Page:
Potential transformations on the horizon for the Wilmington area this year are many, from shake-ups or new developments at some of the most high-profile companies and institutions in the region to rewritten rules governing how growth continues.
Major employers expected to remain in the news
This year could bring significant changes to how some of the area’s major employers operate.
In one example, PPD, which has about 1,500 local employees and 23,000 around the world, could go public.
The Wilmington-based contract research organization in November submitted a draft registration statement with the Securities and Exchange Commission about the proposed initial public offering of its parent company’s common stock.
PPD went public in 1996 but has been a private company since 2011 when it was sold to affiliates of The Carlyle Group and Hellman & Friedman.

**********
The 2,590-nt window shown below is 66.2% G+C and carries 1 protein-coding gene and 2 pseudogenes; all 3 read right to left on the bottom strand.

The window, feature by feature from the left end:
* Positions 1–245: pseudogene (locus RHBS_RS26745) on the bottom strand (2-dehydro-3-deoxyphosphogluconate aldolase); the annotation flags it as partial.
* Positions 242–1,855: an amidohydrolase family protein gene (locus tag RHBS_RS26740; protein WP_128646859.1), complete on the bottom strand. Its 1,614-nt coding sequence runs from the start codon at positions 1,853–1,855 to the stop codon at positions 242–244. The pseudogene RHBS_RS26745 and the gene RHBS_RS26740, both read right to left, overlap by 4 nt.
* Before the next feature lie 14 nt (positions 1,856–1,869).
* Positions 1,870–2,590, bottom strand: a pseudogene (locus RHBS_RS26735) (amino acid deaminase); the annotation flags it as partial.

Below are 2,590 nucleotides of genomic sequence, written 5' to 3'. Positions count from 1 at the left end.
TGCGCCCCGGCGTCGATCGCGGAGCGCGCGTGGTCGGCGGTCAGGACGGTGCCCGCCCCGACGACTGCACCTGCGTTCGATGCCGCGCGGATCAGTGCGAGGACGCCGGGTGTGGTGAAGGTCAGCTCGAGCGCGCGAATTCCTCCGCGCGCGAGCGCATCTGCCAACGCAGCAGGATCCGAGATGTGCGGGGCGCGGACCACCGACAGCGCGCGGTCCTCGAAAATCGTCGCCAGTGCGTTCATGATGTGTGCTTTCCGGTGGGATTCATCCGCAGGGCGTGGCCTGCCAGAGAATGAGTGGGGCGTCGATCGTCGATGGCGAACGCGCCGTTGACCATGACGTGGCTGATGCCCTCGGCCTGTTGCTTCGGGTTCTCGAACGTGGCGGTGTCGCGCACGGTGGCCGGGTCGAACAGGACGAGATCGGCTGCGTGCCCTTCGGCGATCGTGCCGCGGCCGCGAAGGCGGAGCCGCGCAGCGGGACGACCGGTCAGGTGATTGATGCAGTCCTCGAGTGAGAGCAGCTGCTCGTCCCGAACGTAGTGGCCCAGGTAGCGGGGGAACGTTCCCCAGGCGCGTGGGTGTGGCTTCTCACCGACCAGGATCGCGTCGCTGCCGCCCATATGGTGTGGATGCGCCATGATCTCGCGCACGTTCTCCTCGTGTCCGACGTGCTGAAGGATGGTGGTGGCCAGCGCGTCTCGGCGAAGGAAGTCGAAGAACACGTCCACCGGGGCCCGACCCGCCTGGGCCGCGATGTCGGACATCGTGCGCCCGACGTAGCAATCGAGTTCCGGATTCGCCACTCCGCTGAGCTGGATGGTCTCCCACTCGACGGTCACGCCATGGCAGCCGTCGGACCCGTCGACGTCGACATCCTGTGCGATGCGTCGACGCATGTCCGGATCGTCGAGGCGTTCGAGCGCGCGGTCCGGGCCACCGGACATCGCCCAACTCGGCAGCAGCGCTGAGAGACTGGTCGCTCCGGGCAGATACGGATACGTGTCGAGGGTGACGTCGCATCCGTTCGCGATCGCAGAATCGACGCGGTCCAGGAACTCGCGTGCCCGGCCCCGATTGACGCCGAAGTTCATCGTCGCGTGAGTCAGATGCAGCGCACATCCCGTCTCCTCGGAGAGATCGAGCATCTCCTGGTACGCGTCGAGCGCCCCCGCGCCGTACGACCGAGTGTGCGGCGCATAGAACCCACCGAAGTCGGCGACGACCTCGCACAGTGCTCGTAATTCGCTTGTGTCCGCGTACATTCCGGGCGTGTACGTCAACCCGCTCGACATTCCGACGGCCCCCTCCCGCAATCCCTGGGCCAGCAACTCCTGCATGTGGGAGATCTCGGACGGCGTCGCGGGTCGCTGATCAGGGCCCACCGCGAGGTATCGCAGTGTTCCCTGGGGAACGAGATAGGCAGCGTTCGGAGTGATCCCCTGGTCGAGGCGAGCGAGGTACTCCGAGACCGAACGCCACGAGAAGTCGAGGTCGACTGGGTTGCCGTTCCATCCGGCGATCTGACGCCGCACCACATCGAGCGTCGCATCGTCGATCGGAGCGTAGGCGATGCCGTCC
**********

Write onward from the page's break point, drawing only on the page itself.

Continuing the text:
Live Oak Bank is currently the only publicly traded company based in Wilmington.
Industry watchers will continue to monitor the financially troubled company General Electric and what its attempted turnaround means for its many divisions.
The company’s latest earnings showed that while losses were not as steep as they have been for GE Power, a unit that includes its nuclear activities such as GE Hitachi in Wilmington, the Power division still lost $144 million in the third quarter.
GE Aviation, which also has a plant in Wilmington, overall has been a stronger part of the company’s portfolio.
And then there’s New Hanover Regional Medical Center.
NHRMC – with 7,500 employees – will consider proposals from outside health systems interested in buying, managing, partnering with or other models for the county- owned hospital. Officials also will research ways to keep New Hanover Regional Medical Center’s ownership structure as is but with changes to help prepare it for shifting trends in how health care is paid for and delivered.